Flores back behind the plate for first time since May 9, 2009

Seventy-five minutes before Saturday’s scheduled first pitch, Nationals catcher Jesus Flores was nestled in a leather recliner, watching the Game of the Week on TV. In the recliner next to Flores was right-hander Jason Marquis, Saturday night’s starting pitcher. Between innings and during breaks in the action, the battery mates went over the Colorado Rockies’ lineup, discussing hitters’ tendencies and their own game plan.

For most catchers, this is a routine performed before every game with every starting pitcher. For Flores, who was starting his first game since May 9, 2009, the meeting took on added significance. After missing most of two seasons with a series of shoulder injuries that threatened his career, Flores is back where he wants to be.

“It’s been a lot of time to be back up here,” said Flores, who was recalled from Triple-A Syracuse on Friday to replace the injured Ivan Rodriguez on the Washington roster. “Knowing the situation, I wouldn’t like to be, because one of my teammates just got hurt. But this is the business and tonight is a big night for me, coming back (after) a couple of years. I just want to show that I’m back, that I’m well and that everything’s working right. I feel in great shape.”

Flores hit .234 with five homers and 30 RBIs in 56 games with the Chiefs and made the most of his opportunity to demonstrate to the Nationals brass that he was fully recovered and able to catch on a regular basis.

This is Flores’ second tour with the Nats this season. He was recalled from Syracuse on April 12 and returned April 22, going 1-for-2 as a pinch hitter. He pinch hit again Friday night, striking out in the seventh inning.

The shoulder problems he had began with a stress fracture in his shoulder blade, an injury sustained in his last start. What was supposed to be a few days off became a troubling malady that was at first misdiagnosed.as a contusion. Instead of a few days off, he missed four months before returning to make three September pinch-hitting appearances.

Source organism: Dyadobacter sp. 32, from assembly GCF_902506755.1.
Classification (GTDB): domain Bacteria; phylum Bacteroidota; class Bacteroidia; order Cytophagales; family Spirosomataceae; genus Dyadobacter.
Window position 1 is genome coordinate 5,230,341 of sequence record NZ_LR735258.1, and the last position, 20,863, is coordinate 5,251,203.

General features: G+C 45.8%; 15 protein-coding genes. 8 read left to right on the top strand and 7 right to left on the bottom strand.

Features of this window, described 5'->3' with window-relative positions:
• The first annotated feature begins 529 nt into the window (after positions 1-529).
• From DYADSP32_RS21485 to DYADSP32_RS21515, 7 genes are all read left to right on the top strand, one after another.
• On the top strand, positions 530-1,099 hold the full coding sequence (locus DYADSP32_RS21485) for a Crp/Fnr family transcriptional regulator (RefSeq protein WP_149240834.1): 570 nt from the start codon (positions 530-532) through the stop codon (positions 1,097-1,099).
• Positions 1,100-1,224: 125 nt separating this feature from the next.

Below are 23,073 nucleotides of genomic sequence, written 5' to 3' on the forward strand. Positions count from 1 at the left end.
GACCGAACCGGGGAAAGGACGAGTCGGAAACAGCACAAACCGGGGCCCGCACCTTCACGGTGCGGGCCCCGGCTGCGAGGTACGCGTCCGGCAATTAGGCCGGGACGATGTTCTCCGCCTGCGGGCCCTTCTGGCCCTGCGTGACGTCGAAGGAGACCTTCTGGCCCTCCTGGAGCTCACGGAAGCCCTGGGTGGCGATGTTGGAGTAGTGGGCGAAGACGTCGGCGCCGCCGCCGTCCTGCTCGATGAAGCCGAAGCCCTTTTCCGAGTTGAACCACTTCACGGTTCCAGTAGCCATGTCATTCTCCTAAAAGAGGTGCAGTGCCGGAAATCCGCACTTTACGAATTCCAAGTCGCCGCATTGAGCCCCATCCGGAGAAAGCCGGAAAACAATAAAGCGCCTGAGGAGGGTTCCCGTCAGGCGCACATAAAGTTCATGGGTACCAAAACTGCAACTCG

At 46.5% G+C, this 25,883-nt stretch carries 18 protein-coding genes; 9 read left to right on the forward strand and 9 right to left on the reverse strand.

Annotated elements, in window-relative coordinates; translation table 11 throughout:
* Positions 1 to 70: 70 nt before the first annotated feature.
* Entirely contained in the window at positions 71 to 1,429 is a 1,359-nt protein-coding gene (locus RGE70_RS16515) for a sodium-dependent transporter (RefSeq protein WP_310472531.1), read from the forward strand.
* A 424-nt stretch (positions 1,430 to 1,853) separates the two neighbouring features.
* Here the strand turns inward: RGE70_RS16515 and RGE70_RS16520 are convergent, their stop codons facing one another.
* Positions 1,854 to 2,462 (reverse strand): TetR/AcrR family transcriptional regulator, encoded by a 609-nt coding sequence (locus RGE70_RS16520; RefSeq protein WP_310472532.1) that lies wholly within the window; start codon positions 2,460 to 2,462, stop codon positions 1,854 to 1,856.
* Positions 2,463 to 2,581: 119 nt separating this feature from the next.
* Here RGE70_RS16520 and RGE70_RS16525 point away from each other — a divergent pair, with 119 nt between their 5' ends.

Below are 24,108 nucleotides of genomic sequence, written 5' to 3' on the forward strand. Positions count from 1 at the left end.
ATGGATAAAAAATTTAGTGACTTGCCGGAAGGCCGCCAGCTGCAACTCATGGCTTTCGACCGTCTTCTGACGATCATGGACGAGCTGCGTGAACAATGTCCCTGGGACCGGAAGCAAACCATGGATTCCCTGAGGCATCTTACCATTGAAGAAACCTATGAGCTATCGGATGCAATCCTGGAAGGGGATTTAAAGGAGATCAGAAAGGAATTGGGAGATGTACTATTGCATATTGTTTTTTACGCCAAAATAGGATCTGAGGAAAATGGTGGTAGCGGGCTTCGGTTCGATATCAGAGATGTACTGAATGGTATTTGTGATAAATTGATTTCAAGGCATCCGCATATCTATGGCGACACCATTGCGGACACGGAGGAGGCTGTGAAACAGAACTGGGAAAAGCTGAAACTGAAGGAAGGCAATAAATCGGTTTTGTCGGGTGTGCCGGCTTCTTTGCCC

In the offseason, he was found to have a torn labrum in his right shoulder, and by spring training, he hadn’t healed sufficiently to allow him to throw. Flores would catch bullpen sessions and flip the ball to a coach or staff member, who would throw it back to the pitcher.

He missed all of 2010, and came to spring training in Viera, Fla., in February with question marks attached to his attempt to crack the 25-man roster. Then-manager Jim Riggleman’s sessions with reporters frequently included updates on Flores’ health peppered with responses about a lack of strength in his surgically repaired shoulder muddling Flores’ status.

Through it all, Flores never doubted that he’d be back in the majors - and back behind the plate. When he started 90 games in 2008, it was assumed Flores, a Rule 5 pick out of the New York Mets organization at the 2006 Winter Meetings, was being fast-tracked to be the Nationals’ catcher of the future.

“Not at all,” Flores said. “I always trust myself. I’ve been working really hard, trying to do my best. With my health now, I feel I can do whatever I want. It’ s been a long time coming back, but I feel great.”

Despite the time he’s spent in the majors, there’s still something of a learning curve as Flores reacquaints himself with the Nationals, and vice-versa.

“It’s just getting used to it again - to my teammates, to the team here,” he said. “It’s watching videos, talking to your pitchers. It’s communication. That way you feel more confidence and it feels easier when you’re on the field.”